like no other
It’s a bold idea, an inspiring vision, growing ever-brighter as a nexus for discovery, education and business.
At the University of Delaware’s Science, Technology and Advanced Research Campus —
STAR Campus — we’re combining top academics and research, with industry and community partnerships. Together, we’re turning new knowledge into positive impact for the world.
A hub of inspiration, innovation and impact
Leading a New Approach
STAR Campus shines bright as a nexus for cutting-edge research, top-notch academics, community service and economic development. The Tower at STAR, named one of the nation’s most “amazing university buildings” by USA Today, showcases how we are inspiring partnerships across campus, with the community and the world.
ADVANCING MODERN MEDICINE
Biopharmaceuticals—medicines produced from living cells—are revolutionizing health care. But producing them safely and efficiently is a challenge. In UD’s Ammon Pinizzotto Biopharmaceutical Innovation Center, researchers are accelerating the manufacture of these life-saving medicines while developing the biopharma workforce of the future.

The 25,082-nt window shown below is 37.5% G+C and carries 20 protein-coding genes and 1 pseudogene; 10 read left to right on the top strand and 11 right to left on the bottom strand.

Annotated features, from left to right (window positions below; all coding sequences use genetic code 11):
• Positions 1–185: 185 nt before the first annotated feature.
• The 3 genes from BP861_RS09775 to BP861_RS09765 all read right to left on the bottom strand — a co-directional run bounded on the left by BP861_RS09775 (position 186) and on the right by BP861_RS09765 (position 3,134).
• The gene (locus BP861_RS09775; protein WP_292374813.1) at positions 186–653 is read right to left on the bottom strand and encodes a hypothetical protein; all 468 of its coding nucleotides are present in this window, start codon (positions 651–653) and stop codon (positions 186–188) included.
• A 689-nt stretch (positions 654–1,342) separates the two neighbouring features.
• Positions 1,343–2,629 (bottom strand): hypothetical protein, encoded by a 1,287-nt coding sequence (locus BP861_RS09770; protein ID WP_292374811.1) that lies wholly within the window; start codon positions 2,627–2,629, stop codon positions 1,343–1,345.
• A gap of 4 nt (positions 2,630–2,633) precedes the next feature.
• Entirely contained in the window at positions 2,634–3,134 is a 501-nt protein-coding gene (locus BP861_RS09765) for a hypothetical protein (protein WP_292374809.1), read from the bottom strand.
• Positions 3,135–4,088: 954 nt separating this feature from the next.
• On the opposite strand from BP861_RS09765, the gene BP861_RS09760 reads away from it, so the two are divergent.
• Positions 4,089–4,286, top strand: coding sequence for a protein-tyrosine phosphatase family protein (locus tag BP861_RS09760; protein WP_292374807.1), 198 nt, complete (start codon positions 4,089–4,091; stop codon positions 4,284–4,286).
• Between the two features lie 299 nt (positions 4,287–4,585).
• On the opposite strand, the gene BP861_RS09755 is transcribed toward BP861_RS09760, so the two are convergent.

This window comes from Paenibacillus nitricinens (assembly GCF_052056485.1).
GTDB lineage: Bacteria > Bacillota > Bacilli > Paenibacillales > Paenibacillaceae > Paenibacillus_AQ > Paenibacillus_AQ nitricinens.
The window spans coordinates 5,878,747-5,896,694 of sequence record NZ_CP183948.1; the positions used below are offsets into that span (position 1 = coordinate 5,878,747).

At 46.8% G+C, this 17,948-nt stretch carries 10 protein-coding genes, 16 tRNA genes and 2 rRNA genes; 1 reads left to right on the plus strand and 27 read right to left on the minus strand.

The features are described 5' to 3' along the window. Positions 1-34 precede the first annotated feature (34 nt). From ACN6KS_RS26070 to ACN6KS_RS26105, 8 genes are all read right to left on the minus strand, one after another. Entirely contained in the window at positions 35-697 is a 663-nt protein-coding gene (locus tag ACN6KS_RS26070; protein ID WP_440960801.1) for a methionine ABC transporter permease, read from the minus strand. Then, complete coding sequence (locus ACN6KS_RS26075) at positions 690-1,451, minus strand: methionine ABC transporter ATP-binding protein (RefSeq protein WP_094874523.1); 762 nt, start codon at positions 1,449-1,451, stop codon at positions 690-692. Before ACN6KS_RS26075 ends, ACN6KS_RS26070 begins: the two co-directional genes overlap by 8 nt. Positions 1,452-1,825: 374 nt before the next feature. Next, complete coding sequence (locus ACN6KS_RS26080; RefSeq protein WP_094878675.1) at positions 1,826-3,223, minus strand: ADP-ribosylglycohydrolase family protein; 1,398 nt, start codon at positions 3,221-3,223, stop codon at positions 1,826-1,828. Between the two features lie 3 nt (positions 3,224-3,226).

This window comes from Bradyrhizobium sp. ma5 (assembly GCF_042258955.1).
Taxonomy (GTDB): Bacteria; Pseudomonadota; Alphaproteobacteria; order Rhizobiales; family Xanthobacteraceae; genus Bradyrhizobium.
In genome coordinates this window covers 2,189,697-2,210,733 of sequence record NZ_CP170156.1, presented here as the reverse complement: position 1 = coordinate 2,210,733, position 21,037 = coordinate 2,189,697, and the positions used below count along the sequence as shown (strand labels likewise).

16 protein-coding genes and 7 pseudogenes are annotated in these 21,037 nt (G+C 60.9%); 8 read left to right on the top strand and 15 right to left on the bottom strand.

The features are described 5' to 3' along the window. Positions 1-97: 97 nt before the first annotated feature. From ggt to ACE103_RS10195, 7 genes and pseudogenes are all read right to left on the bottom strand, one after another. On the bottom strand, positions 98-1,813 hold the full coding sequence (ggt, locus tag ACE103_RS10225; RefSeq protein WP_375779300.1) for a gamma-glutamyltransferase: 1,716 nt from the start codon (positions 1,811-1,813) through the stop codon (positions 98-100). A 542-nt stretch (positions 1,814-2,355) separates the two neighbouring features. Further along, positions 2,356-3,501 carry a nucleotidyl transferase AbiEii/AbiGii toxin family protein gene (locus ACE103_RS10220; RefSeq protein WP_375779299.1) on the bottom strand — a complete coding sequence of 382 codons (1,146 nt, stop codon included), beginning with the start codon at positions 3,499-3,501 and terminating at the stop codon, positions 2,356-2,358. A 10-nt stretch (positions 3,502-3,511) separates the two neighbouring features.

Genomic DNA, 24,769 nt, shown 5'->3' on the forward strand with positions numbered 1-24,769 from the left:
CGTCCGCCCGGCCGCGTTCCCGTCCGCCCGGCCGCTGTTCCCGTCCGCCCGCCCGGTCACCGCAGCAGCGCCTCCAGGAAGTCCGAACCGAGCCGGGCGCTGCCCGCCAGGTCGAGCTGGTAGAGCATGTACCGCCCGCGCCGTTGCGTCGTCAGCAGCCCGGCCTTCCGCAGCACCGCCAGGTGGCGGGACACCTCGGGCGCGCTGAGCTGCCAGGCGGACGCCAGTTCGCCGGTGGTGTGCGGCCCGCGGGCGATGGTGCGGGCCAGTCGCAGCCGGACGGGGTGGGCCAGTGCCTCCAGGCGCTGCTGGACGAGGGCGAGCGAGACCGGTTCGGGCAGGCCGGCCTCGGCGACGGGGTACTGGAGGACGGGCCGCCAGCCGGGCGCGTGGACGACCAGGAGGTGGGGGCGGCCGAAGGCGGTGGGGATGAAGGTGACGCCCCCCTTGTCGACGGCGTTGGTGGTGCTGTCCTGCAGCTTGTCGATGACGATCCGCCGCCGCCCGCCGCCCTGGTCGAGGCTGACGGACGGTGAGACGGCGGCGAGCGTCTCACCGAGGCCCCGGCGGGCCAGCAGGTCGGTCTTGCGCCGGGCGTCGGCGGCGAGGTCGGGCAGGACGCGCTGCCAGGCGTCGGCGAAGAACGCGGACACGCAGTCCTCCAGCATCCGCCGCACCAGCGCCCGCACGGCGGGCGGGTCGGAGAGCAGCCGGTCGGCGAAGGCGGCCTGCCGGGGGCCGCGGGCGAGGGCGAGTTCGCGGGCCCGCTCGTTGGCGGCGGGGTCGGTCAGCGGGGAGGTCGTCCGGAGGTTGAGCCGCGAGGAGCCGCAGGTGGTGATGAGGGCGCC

Diving into the Unknown
UD’s discoveries and impacts are all around you—from your phone’s touch-screen technology to the Mars spacesuit. As a Carnegie Foundation-classified doctoral university with very highest research activity, a designation held by less than 3 percent of U.S. colleges, we’re on a relentless pursuit of excellence and impact.
At the University of Delaware, the future starts now. Be part of the experience at the STAR campus.
STAR Campus: An Innovation Community Like No Other: youtube.com/watch?v=HNya4FSCjBY
Continuing a tradition of economic development
STAR Campus sits atop 272 acres that once housed the Chrysler auto company’s Newark assembly facility. Chrysler’s 3.4 million-square-foot Newark plant was built in 1951 to produce tanks for the U.S. Army.
During its years of operation, the plant manufactured millions of individual automobiles including popular models such as the LeBaron and Concorde, and when fully staffed employed more than 2000 people. The company shuttered the plant in 2008. The following year UD purchased the property and began its transformation.